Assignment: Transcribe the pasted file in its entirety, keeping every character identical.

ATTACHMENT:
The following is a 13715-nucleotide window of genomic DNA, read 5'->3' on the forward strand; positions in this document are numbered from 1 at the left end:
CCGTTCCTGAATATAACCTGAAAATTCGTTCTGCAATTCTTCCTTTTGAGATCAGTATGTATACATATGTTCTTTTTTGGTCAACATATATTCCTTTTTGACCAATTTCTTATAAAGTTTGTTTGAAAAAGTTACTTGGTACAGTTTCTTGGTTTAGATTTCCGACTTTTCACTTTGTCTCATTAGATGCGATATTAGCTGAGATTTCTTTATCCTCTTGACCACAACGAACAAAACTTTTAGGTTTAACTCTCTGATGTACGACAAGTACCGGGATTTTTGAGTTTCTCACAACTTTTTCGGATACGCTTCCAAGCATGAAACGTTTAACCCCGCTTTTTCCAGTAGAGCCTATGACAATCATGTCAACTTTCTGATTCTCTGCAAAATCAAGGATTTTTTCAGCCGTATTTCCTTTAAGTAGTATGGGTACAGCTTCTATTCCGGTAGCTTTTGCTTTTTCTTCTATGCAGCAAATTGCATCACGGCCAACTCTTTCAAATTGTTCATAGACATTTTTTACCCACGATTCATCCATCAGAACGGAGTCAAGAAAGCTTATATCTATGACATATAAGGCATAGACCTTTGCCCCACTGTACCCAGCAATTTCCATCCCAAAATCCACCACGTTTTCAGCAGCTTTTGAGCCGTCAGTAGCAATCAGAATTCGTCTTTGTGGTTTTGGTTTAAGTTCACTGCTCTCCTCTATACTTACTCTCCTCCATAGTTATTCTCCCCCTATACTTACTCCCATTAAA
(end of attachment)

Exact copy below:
The following is a 13715-nucleotide window of genomic DNA, read 5'->3' on the forward strand; positions in this document are numbered from 1 at the left end:
CCGTTCCTGAATATAACCTGAAAATTCGTTCTGCAATTCTTCCTTTTGAGATCAGTATGTATACATATGTTCTTTTTTGGTCAACATATATTCCTTTTTGACCAATTTCTTATAAAGTTTGTTTGAAAAAGTTACTTGGTACAGTTTCTTGGTTTAGATTTCCGACTTTTCACTTTGTCTCATTAGATGCGATATTAGCTGAGATTTCTTTATCCTCTTGACCACAACGAACAAAACTTTTAGGTTTAACTCTCTGATGTACGACAAGTACCGGGATTTTTGAGTTTCTCACAACTTTTTCGGATACGCTTCCAAGCATGAAACGTTTAACCCCGCTTTTTCCAGTAGAGCCTATGACAATCATGTCAACTTTCTGATTCTCTGCAAAATCAAGGATTTTTTCAGCCGTATTTCCTTTAAGTAGTATGGGTACAGCTTCTATTCCGGTAGCTTTTGCTTTTTCTTCTATGCAGCAAATTGCATCACGGCCAACTCTTTCAAATTGTTCATAGACATTTTTTACCCACGATTCATCCATCAGAACGGAGTCAAGAAAGCTTATATCTATGACATATAAGGCATAGACCTTTGCCCCACTGTACCCAGCAATTTCCATCCCAAAATCCACCACGTTTTCAGCAGCTTTTGAGCCGTCAGTAGCAATCAGAATTCGTCTTTGTGGTTTTGGTTTAAGTTCACTGCTCTCCTCTATACTTACTCTCCTCCATAGTTATTCTCCCCCTATACTTACTCCCATTAAA